The result of it all is that the two of them decide to get divorced. Not long after that, Jerry starts seeing a man named Daniel (Ralph Bellamy,) who lives in her building. Daniel seems like a sweet and caring guy, and he is very much like the character in His Girl Friday who is the nice guy that loses to our hero, the ambitious, play dirty, fun character. Here, Daniel lives with his mother, and spends a good deal of time inside of Jerry’s apartment. Unfortunately, so does Jerry. He has visitation rights with the dog that he and Lucy shared, and Jerry takes full advantage of them to be around the apartment as often as he can.
There’s are a couple of scenes where Jerry comes over and stays in the same room as Daniel and Lucy, making a good deal of noise while they are talking. And one point its him on the floor, playing with the dog, getting him all riled up. At another, it’s him on the piano, playing a loud and abnoxious song. Daniel, of course, is the naive character, somehow not realizing what Jerry is trying to do and just thinking that Jerry is unaware of how loud he is being. Jerry is very aware. And so is Lucy, who takes Daniel away and decides to go out with him, instead of staying around and listening to Jerry make noise any longer.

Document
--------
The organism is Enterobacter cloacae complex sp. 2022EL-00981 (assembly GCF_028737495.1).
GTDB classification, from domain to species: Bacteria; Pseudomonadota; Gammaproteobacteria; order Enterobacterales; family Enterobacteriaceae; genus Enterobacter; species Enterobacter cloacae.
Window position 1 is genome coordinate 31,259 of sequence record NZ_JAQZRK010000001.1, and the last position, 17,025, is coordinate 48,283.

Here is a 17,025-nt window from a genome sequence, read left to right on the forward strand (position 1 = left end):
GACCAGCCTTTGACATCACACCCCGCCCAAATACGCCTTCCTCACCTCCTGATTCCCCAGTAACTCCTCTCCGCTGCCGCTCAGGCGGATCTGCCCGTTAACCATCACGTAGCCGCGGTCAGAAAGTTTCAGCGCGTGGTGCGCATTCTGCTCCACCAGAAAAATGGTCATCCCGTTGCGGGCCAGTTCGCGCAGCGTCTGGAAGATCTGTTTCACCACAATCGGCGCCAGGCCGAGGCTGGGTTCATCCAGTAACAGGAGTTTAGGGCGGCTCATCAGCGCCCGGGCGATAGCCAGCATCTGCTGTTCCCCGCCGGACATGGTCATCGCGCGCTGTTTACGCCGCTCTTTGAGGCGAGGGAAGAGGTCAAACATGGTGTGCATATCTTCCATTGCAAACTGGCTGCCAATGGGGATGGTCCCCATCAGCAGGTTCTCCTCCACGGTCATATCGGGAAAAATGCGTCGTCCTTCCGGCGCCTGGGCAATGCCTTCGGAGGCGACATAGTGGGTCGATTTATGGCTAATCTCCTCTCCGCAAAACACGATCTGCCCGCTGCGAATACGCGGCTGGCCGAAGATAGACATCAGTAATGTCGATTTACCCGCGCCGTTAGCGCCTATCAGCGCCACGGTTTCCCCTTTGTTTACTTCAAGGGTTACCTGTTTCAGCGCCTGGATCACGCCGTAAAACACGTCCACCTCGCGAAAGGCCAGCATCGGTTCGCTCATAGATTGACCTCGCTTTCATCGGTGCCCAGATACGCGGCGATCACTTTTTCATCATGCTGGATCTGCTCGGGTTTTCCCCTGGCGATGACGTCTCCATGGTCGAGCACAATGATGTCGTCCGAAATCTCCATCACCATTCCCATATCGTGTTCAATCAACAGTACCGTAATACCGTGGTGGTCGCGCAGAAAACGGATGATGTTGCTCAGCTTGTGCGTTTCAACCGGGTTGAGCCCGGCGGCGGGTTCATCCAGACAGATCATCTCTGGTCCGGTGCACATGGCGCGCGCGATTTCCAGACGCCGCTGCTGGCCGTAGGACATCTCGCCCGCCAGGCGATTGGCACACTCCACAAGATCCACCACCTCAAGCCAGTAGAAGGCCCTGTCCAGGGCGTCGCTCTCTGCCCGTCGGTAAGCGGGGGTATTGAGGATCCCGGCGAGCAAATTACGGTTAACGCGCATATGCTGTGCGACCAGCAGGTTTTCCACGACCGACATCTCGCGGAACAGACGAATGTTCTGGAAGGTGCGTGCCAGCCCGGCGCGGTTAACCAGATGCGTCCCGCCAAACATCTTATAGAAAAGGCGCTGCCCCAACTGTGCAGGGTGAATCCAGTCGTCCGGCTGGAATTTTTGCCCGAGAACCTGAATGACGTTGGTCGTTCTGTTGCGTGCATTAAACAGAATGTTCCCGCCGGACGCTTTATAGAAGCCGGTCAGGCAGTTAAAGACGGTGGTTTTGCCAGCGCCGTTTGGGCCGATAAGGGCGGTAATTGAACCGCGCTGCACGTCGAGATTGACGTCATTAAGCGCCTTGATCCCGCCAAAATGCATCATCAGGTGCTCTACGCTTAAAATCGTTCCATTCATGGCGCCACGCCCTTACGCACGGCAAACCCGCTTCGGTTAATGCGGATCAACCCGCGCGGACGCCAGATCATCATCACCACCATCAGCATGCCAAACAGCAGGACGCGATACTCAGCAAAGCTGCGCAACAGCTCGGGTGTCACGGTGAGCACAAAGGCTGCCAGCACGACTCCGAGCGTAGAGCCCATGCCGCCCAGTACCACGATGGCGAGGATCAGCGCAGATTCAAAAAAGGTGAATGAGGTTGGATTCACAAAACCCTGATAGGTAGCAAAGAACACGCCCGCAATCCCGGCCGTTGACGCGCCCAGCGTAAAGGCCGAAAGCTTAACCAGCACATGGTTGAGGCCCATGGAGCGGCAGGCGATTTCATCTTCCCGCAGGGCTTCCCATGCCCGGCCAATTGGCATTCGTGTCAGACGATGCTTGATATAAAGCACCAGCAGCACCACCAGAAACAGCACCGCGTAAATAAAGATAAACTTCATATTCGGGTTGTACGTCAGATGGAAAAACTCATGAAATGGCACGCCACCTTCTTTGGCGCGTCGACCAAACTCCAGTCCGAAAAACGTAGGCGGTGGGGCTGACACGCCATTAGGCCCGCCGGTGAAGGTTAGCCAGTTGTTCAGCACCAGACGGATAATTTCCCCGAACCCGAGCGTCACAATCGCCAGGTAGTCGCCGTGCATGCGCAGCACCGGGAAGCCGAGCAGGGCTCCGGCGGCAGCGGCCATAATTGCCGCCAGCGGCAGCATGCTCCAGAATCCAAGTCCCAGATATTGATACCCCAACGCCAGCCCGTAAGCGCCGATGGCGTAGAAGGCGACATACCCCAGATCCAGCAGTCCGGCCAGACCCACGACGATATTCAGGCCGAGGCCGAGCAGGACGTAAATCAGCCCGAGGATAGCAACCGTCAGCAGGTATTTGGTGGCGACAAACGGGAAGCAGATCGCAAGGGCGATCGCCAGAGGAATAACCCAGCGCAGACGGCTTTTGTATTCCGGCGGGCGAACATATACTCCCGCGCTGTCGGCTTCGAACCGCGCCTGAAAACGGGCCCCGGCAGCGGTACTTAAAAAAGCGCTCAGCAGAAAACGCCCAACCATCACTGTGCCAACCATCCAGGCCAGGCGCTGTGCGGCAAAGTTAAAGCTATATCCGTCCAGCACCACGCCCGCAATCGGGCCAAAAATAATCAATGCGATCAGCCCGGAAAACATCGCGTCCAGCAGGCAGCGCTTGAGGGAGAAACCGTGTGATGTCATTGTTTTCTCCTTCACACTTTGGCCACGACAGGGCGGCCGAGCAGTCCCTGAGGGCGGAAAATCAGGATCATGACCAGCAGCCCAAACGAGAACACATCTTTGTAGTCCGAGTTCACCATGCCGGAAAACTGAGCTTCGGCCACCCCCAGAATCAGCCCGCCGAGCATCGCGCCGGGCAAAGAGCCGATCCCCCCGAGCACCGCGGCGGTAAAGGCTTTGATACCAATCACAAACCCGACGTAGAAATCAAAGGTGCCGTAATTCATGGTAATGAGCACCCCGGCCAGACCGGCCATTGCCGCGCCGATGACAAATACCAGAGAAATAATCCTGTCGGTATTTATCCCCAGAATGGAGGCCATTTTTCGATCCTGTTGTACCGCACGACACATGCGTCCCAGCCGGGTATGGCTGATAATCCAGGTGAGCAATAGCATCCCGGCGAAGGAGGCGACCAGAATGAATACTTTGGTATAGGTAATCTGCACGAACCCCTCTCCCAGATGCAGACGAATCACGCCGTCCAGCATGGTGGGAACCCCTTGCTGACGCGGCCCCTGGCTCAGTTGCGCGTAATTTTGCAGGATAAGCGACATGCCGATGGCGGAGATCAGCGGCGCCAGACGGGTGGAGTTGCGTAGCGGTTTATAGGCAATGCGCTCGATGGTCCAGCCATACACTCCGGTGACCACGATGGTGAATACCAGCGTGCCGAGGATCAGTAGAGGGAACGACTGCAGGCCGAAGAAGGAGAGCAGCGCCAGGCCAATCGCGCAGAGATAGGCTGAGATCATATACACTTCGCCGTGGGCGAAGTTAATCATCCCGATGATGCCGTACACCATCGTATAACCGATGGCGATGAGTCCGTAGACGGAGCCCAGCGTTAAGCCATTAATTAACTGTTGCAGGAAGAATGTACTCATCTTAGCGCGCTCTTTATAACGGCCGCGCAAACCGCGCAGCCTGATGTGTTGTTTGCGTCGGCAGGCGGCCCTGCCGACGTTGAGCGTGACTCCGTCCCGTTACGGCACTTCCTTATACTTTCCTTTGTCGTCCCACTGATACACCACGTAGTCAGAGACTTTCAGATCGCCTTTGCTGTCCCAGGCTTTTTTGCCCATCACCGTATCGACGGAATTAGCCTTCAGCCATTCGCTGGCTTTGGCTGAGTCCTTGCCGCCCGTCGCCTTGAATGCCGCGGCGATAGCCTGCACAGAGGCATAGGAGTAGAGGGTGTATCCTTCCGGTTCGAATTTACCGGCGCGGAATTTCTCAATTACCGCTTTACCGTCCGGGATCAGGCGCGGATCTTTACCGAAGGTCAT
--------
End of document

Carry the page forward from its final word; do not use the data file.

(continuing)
The shenanigans with Jerry trying to interfere with the relationship between Daniel and Lucy continue, (although Daniel’s mother doesn’t help, with her offensive comment about their divorce.) The final straw comes when Lucy has both her singing teacher, (the man who she was having an affair with at the start of the film,) and also Jerry, hiding in the bedroom, while she entertains Daniels sudden pop-in visit at the door. Jerry and the the singing teacher go at it, getting into a fight, and we hear tons of loud noises happening off screen. Then the two of them go running out of the room and through the apartment. This is it for Daniel. The girl he’s seeing was keeping not one, but two men, hidden in a bedroom. That’s it.